Singh likely to meet Gilani

Pakistan is insisting that the Singh-Gilani meet should lead to resumption of the Composite Dialogue, but India is not yet ready to go beyond Foreign Secretary level talks and restart the process that was stalled after the November 26, 2008 attacks in Mumbai.

Islamabad on Sunday formally asked New Delhi to hand over to it the lone surviving 26/11 gunman Ajmal Amir Kasab, who is now being tried in a court in Mumbai. It also requested New Delhi to send Indian magistrates, who had recorded and confirmed the confessional statement of Kasab, to Pakistan so that they could testify in a court in Rawalpindi where the seven Lashkar-e-Toiba operatives were being tried for plotting the carnage in Mumbai.

Pakistan had on Sunday set the stage for Singh-Gilani meet in Thimphu by handing over to India six dossiers – containing its responses to the three sets of documents that Foreign Secretary Nirupama Rao had handed over to her Pakistani counterpart Salman Bashir in New Delhi on February 25 last.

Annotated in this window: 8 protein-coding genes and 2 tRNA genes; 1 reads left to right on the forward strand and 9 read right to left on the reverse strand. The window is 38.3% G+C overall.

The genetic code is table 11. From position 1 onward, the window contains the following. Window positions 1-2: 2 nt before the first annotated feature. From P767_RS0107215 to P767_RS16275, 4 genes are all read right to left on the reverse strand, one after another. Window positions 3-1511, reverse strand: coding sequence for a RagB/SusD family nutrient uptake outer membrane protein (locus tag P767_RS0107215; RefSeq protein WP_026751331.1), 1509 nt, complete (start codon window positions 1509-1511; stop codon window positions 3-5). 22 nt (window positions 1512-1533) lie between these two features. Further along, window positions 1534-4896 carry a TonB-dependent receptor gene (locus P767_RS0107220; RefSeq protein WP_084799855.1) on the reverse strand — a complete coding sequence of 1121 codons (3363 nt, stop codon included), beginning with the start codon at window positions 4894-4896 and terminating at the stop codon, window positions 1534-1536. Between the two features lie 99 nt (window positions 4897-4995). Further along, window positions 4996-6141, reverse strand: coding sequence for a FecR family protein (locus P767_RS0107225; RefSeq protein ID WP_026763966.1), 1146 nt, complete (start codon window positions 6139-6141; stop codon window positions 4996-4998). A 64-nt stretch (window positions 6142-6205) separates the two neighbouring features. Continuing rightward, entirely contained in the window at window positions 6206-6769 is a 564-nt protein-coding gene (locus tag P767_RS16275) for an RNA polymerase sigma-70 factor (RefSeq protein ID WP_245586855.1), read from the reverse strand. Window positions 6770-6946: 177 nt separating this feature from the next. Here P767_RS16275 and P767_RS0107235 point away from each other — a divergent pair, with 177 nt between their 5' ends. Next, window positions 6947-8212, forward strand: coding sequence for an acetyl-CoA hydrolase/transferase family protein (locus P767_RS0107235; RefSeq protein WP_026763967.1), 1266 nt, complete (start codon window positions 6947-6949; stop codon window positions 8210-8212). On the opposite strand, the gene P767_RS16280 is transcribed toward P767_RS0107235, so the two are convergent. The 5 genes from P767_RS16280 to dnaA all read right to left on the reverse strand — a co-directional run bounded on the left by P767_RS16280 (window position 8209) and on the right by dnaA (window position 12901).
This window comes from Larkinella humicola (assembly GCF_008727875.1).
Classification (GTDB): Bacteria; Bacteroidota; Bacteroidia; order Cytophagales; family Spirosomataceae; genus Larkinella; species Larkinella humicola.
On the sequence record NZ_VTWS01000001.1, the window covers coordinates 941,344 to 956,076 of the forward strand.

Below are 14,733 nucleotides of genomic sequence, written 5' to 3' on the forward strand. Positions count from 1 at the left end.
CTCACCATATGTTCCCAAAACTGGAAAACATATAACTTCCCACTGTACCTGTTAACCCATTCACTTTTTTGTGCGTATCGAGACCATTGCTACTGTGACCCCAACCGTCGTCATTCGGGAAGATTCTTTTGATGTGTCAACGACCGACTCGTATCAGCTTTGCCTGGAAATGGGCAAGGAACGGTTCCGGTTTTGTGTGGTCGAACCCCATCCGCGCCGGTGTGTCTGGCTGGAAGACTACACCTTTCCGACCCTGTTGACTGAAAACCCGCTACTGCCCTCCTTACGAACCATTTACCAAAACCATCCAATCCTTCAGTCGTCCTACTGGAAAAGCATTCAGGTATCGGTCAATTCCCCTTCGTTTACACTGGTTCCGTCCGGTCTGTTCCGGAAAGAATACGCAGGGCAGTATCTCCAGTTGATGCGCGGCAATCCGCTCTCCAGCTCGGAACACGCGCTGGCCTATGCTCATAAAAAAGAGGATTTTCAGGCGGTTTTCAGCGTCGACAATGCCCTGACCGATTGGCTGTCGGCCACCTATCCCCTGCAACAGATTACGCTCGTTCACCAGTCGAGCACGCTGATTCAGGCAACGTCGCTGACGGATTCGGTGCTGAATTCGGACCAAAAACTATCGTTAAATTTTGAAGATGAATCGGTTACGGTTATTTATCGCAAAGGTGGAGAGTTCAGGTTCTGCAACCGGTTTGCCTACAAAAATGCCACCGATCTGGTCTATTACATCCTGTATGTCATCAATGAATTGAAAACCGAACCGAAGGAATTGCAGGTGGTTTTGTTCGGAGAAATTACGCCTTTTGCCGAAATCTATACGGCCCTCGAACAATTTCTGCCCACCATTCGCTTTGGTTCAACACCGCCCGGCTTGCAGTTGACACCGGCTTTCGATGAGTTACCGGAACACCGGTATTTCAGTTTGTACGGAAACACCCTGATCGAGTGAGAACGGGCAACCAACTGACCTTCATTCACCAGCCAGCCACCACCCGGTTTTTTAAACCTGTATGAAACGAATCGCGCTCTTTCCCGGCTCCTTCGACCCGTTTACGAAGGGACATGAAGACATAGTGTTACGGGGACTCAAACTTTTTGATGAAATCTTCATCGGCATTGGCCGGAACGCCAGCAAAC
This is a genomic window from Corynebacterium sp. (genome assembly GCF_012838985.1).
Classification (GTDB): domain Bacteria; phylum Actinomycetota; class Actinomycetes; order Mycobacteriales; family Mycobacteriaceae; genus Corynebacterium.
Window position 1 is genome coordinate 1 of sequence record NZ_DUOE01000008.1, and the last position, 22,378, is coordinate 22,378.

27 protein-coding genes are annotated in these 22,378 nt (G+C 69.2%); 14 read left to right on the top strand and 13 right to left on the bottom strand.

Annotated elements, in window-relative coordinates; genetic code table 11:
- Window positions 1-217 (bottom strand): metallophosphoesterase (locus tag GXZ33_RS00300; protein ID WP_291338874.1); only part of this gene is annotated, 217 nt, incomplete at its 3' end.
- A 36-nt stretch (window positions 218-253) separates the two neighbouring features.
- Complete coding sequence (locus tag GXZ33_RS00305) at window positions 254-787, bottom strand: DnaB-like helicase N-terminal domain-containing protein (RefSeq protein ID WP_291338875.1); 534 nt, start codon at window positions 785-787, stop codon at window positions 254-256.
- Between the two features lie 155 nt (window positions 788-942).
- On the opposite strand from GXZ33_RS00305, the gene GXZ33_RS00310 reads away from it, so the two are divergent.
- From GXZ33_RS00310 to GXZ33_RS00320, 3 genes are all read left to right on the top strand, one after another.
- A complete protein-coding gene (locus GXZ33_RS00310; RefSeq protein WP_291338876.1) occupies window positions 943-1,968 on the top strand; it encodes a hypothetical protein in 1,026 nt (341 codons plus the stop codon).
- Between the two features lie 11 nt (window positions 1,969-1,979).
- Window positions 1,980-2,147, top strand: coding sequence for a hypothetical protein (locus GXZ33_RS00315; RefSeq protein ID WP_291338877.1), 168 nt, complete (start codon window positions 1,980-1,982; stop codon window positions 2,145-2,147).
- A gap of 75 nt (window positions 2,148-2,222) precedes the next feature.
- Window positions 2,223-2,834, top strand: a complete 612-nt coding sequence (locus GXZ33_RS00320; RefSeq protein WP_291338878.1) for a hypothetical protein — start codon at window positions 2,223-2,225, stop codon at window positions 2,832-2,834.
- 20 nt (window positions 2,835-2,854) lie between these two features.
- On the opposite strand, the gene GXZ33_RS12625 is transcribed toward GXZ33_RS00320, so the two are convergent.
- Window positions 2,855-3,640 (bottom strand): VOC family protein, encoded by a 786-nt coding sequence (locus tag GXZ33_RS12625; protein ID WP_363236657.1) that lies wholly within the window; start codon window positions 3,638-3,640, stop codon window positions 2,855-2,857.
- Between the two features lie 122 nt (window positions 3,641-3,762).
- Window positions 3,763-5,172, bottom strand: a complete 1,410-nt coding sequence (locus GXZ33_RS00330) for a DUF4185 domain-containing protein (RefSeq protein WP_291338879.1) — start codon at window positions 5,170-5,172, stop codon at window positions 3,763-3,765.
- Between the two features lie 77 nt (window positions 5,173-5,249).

Both the PM, himself, and the External Affairs Minister S M Krishna hinted that the two leaders would possibly have a bilateral meeting in the capital of Bhutan.

“We will be coming under one roof. So, if we come at the same time, it is obvious we will run into each other,” Singh told journalists in New Delhi.  The External Affairs Minister, who is already in Thimphu, said that he was not ruling out the meeting between the two Prime Ministers. Krishna said that all bilateral issues between India and Pakistan could be discussed when Singh and Gilani would meet.

Krishna said that New Delhi was examining the dossiers Pakistan had handed over to India on Sunday.

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